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Fiber vs. Brick?

Kilns are constructed in lots of configurations, but one thing remains true, your kiln must generate and hold heat. So with that understood, there are two refractory insulation materials that are used to construct an “oven” that generates and holds heat; fire brick and rigidized ceramic fiber. Both types of kilns will get the job done! Here’s the itchy truth about these materials.


Do I want a brick kiln?
Kilns made of brick will retain heat longer. That’s just the facts! The thicker the brick, the longer the brick will hold the heat. This can be good or bad, depending on your needs. A thicker brick will also help the kiln maintain temperature utilizing less energy. This is good if you are casting and working thick which requires long soaks, long annealing times, and slow cool downs. This is not so good if you are trying to produce a lot of work quickly and want to turn over multiple firings in a short time. Another consideration when choosing a brick kiln is durability, and cleanliness. A brick kiln is durable, but only if it stays put. If you are planning on moving your kiln around a lot, taking it to a friend’s house, or traveling with it, you will lessen the life of a brick kiln. Brick kilns are made in pieces that are cemented together, the more you jostle a brick kiln; the more you will weaken those seams and produce cracks, which eventually could compromise the integrity of the kiln’s body. Finally, an added concern is cleanliness.  As it ages the lid of a brick kiln may show fatigue and become cracked. This is due to the expansion and contraction of the bricks when they are heated and then cooled numerous times. This action causes the bricks to flake off tiny pieces of kiln brick which could lodge on the surface of your pieces. Always remember to vacuum the lid of your kiln after firing with a soft bristle attachment. This will prevent what we call “lid spit.”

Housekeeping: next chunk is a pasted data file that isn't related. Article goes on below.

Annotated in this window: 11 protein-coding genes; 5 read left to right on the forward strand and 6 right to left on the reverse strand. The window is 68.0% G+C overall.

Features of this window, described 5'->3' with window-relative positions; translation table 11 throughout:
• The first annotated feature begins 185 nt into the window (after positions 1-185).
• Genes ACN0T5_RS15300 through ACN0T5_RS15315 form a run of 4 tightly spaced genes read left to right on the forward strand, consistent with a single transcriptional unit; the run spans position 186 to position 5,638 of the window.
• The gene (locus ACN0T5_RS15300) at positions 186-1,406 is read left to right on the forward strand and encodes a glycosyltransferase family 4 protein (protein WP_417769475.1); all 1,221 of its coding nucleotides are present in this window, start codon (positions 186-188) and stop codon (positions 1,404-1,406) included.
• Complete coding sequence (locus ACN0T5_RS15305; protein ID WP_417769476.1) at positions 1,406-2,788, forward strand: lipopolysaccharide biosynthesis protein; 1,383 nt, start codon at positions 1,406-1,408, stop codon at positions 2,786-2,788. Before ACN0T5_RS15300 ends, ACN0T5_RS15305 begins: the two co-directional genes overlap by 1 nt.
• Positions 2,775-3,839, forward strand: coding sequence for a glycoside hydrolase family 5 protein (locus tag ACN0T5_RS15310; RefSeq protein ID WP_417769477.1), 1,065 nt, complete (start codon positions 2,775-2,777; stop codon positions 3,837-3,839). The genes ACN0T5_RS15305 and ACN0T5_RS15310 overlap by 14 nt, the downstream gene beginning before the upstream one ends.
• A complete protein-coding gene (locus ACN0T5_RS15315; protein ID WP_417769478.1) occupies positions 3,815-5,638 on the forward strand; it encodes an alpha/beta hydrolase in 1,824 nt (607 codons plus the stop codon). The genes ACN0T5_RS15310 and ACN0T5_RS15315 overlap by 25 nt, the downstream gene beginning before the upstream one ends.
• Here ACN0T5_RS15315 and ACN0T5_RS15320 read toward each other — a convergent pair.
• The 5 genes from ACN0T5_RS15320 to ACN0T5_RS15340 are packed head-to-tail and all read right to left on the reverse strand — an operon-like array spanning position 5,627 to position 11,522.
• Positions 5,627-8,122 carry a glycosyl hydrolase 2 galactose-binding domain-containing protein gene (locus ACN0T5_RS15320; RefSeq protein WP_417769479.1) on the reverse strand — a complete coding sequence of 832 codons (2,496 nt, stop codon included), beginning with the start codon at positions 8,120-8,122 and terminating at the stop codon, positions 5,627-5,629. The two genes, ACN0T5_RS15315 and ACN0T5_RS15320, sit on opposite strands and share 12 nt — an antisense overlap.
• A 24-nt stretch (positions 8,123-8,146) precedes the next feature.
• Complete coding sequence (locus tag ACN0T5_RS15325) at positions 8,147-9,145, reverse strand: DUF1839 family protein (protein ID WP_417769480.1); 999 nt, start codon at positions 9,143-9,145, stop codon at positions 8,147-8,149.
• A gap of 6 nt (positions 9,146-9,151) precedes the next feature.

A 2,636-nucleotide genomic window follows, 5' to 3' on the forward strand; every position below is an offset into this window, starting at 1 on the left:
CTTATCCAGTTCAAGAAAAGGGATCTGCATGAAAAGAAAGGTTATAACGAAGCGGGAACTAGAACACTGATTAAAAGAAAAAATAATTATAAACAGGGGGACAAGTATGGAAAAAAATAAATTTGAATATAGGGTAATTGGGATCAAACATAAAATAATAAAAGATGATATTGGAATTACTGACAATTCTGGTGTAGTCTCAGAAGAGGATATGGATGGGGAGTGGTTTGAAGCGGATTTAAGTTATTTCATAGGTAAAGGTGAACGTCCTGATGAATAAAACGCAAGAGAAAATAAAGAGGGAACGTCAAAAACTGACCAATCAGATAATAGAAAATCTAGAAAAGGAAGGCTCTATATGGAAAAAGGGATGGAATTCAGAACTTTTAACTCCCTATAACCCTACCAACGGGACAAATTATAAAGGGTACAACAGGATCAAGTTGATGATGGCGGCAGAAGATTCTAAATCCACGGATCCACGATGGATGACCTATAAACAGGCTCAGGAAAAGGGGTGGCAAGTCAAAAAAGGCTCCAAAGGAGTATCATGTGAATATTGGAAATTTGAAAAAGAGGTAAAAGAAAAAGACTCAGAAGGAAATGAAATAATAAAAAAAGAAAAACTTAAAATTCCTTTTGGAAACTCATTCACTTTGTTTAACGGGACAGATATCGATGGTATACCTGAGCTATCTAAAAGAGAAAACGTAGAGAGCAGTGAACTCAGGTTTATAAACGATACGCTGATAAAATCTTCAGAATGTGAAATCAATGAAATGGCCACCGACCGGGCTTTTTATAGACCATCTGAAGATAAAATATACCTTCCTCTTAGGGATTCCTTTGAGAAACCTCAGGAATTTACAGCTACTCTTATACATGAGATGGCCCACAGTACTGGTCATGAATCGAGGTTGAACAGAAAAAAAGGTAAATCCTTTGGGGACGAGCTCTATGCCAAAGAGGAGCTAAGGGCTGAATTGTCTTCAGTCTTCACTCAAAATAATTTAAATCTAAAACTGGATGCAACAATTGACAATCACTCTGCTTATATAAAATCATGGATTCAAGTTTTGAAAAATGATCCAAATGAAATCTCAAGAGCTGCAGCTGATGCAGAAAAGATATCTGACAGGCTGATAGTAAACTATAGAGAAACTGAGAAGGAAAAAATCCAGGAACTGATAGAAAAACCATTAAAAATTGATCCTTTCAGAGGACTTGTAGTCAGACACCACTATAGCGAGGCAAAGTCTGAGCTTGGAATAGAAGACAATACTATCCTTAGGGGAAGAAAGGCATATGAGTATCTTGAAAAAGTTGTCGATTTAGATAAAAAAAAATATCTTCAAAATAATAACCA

Do I want a fiber kiln?
Kilns made of rigidized fiber will heat and cool faster than brick kilns. A fiber kiln is great for producing lots of fused work quickly as you are not hanging around waiting for the bricks to lose their heat, allowing you to cycle kiln loads even faster. A fiber kiln is also a good choice as travel kiln, as it is light and usually constructed in one piece. Another benefit to a fiber kiln would be its weight. A lighter kiln may be necessary in buildings that have flooring load concerns, for example loft spaces, pier and beam construction, or elevated construction sheds, etc. f you plan to produce a lot of very thick work, a fiber kiln is not a good choice for you as it will naturally cool too quickly, requiring you to use more power to keep up the temperature requirements. A fiber kiln will remain cleaner due to its extruded construction, and lack of joint expansion.

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